Saturday, May 24, 2008

Small significances.

"Try to make at least one person happy every day, and then in ten years you may have made three thousand, six hundred and fifty persons happy, or brightened a small town by your contribution to the fund of general enjoyment" Sidney Smith

Yesterday I took two clients to buy art supplies for the art program I started two years ago at the shelter where I work.

My intent was to re-stock our supply cabinet. I got way more than I intended.

It was a small thing to do. Pick them both up. Load their stuff into my car. Drive ten minutes. Wander around for an hour. Drive back to the shelter.

A small thing with huge significance.

One of the first things was my realization that in my car I held all their worldly goods. Being homeless means not having a place to put things. It means carrying what you've got with you, at all times. Watching over it at all times to ensure it doesn't go missing. When R and M climbed into my car, they carried backpacks, a shopping bag filled with the artwork R is currently working on. M had his guitar and a satchel with his artwork. They may travel 'light', but there is nothing light in having to continually move all your stuff with you.

When we got to the store, R and M were like kids in a candy shop. "What's the budget? Is it okay if we switch from acrylics to water-based oils? We could really use one of these, and these, and these."

At one point, there was another artist in the store. A woman buying some acrylics. M and the woman had a long conversation about the effects of retarder and how it adds texture to the paint. I stood and listened, and was in awe of their interaction as they shared their love of painting. No labels. No judgements. Just two artists talking about techniques of their craft.

As we drove back M told me about an incident he recently experienced in the park. It's an island retreat in the downtown core where he likes to go on sunny days to play his guitar, paint, draw, read. One day, four police officers walked towards him. One approached, the other three stood back, as he describes, "Keeping their distance in case they had to draw their guns."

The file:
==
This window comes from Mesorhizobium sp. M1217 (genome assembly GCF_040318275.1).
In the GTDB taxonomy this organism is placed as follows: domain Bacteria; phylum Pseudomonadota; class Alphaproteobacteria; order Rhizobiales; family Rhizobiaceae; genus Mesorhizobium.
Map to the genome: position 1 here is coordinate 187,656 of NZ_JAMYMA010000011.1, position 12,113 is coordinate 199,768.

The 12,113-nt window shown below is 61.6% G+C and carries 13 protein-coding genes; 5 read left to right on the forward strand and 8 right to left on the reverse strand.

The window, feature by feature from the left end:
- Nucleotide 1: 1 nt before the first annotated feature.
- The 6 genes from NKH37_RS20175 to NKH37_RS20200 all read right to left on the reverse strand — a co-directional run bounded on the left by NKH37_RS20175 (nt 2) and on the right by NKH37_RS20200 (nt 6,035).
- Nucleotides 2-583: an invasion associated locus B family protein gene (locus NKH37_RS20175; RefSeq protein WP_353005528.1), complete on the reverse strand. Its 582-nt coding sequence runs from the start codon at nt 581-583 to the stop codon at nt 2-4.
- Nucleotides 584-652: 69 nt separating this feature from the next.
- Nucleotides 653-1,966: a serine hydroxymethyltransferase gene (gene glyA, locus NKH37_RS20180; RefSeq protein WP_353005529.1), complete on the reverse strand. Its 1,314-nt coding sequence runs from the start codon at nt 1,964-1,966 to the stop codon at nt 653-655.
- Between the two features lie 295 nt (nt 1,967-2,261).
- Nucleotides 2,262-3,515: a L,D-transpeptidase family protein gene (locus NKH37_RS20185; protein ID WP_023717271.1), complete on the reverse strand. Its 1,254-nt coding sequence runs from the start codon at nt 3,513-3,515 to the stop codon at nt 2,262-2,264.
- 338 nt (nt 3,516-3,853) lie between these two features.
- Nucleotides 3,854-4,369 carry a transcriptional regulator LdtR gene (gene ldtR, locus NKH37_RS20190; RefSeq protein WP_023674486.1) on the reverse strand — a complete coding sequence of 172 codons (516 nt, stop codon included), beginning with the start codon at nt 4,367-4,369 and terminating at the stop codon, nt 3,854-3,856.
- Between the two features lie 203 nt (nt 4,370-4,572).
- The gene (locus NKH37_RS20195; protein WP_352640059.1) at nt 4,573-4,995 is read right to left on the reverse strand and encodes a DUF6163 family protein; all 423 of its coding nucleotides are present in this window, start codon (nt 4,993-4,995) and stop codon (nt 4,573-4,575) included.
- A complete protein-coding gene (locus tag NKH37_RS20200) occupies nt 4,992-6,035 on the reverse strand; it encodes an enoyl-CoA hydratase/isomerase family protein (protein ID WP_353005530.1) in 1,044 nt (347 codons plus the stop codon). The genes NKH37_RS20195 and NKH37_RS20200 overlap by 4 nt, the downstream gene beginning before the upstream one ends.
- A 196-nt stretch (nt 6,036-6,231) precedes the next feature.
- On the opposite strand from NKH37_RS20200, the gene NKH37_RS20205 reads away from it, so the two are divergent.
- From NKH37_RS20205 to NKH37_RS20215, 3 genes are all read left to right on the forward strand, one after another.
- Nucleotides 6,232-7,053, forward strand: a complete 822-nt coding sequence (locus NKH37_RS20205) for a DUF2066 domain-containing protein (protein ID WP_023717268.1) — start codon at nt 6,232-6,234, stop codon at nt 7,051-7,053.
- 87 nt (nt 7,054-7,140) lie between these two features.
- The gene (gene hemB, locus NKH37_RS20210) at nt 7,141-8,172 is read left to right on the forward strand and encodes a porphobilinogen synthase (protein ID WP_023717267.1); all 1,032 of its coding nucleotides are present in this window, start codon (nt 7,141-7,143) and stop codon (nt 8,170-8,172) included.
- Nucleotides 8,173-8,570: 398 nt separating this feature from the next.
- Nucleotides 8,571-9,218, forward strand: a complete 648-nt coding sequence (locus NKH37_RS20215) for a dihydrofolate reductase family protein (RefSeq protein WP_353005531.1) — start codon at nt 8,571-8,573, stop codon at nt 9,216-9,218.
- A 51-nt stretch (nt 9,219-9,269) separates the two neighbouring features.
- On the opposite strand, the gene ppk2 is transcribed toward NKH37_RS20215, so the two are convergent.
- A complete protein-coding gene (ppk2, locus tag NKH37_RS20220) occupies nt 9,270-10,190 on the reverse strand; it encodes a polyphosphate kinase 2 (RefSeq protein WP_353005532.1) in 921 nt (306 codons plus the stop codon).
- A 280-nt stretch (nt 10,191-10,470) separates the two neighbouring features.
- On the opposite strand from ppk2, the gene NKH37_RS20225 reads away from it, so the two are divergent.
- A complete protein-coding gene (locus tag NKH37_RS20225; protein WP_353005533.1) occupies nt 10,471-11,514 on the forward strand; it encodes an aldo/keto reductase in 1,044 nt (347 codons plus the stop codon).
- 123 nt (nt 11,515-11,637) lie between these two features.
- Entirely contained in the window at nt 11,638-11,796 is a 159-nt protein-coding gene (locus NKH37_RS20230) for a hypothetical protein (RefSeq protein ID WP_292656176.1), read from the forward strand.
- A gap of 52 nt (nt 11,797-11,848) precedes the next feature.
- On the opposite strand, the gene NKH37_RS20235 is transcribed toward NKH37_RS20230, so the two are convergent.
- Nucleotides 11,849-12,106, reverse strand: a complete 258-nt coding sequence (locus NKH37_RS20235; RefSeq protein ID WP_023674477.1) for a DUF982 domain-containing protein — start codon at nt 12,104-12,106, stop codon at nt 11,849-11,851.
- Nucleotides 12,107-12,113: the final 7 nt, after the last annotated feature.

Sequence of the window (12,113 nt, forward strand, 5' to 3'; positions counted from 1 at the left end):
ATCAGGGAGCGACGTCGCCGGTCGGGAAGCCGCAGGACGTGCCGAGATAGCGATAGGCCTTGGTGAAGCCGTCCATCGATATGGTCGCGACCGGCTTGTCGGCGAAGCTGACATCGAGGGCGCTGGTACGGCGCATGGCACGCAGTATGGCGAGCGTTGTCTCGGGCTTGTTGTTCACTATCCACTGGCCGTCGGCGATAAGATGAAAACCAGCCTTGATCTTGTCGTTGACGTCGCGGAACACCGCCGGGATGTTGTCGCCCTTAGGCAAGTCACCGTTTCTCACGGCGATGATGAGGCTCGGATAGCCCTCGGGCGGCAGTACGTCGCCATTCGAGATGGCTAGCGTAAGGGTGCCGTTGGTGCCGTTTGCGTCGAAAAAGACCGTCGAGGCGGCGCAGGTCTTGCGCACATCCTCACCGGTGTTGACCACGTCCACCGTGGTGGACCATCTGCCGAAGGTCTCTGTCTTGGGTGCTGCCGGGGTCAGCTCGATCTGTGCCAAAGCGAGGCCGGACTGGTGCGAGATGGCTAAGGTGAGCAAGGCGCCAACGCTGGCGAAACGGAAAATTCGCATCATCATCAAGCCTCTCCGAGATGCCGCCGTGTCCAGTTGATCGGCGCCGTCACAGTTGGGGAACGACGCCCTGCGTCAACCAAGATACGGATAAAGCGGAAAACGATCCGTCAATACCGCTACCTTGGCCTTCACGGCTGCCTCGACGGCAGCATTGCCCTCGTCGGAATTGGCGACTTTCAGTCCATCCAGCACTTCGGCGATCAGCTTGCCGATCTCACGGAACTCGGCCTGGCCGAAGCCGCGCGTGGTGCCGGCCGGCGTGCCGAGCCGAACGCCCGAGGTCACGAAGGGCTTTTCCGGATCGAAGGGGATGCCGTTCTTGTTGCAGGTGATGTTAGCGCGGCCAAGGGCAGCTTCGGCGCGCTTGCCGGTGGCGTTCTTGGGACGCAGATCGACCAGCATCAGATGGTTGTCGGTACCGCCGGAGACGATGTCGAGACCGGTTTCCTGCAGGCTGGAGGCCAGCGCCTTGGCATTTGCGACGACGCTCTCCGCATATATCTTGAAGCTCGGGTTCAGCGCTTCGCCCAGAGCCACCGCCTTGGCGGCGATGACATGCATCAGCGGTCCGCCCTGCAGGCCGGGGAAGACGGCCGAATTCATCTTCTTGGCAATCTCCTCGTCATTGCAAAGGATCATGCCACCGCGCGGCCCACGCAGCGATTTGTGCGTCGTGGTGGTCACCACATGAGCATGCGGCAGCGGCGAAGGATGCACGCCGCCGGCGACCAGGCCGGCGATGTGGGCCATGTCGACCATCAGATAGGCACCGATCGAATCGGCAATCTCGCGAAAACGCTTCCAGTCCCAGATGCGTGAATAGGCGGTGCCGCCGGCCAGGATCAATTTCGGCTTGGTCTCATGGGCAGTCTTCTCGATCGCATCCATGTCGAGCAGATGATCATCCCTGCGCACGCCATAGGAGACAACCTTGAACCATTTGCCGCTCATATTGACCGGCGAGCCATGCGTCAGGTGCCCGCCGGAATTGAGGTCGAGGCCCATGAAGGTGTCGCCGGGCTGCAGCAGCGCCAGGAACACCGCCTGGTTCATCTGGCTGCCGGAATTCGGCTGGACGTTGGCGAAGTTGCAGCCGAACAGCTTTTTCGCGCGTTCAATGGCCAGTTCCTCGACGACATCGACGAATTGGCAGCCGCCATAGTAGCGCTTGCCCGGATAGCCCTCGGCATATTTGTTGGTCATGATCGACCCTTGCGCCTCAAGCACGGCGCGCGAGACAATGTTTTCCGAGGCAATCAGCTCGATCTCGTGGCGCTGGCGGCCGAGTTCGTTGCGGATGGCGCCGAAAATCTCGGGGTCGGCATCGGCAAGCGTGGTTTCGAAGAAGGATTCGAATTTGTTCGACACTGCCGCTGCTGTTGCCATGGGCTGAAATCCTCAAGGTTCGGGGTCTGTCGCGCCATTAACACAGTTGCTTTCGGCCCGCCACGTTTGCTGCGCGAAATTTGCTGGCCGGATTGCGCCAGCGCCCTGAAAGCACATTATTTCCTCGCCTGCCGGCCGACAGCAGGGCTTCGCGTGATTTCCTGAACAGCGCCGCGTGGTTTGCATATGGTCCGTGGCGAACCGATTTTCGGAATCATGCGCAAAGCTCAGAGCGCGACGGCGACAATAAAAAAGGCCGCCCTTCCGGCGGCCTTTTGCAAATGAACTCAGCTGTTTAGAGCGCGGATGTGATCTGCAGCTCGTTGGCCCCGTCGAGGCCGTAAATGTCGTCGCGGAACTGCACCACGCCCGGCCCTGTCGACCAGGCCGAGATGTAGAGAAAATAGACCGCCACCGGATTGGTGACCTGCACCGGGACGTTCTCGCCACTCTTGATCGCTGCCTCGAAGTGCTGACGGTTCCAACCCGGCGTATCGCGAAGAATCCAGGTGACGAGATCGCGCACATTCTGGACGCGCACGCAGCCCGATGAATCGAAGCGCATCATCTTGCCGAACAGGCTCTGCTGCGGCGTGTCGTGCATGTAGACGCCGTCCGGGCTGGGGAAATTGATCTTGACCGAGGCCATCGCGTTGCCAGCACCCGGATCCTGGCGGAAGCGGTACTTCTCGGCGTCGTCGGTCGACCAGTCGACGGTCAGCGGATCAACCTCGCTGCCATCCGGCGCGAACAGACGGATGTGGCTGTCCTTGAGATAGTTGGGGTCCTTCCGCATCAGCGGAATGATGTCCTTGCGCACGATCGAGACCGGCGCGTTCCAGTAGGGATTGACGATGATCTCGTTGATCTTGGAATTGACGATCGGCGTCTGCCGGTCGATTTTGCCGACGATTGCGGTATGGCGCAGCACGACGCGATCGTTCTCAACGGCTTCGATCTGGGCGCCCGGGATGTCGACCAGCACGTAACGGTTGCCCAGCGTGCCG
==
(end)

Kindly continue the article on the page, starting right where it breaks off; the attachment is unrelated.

The officer greeted him with a friendly, "Good afternoon, sir. Nice day."

"Yes it is," replied M, putting down his pencil to pay attention to the officer.

"Lots of people out today," the officer continued.

"Well, this is a perfect place for them to come," said M.

"Yes, it is," said the officer. "Have you noticed any homeless people around today?"

M. was surprised and taken aback by the officers question. He looked around. Looked at the four officers watching him. He wondered if they were expecting him to jump up and say, "Caught red-handed. I'm one of them there homeless people you're looking for!"

He wanted to laugh. To break out in dance. To run and look under a bush and show the officer where he might find one of them homeless. Instead, he politely responded, "Nope. Not today."

"Well, thanks for your time," said the officer. "We're here to keep the park safe." And the officer joined his compatriots and walked away, eyes alert for 'them there homeless'.

In the car we joked and laughed about the encounter. But it wasn't really that funny. It was rather sad. Pathetic. Disturbing.

Perhaps if the officer had asked, "Have you noticed any drug activity around here today?", the encounter would not have been so distressing.

It is an equation that adds up to life on the other side of the street. Homeless = Criminal.

M knows who he is. He is a man who has paid a deadly toll for the alcohol that robs him of his will to rise above the circumstances of his life. He is not a criminal. He is a man with an addiction. A man who is searching for a way to find some sense in the nonsense of being homeless. Will he ever find the path out of homelessness back to well-being? Maybe. Maybe not. Until he does, until he awakens to the truth of his beauty, it is vital that he be treated with the dignity his human condition bestows upon all of us.

R is a gambler. He too struggles to make sense of the nature of the beast that controls him. He too deserves to be treated with the dignity of the human condition we all share.

Both are gifted artists.

As we got back to the shelter they thanked me for the experience. Their smiles broad. Their gratitude real.

It was a small thing to go shopping for art supplies -- yet the significance will continue to resonate for all of us as we move through our days.

For me, it was a reminder that beneath the 'condition' of their lives, are real people, human beings struggling to find their voice, their courage, their sense of being human.

And for M and R, it was a chance to feel their worth. To feel respected as artists. To be part of the human condition beyond the street. That place where their gifts and talents transcend the circumstances of their lives.

It was a great afternoon. An afternoon for which I am grateful.

The question is: Who can you make happy today? What one small thing can you do that will make a difference in someone else's life?

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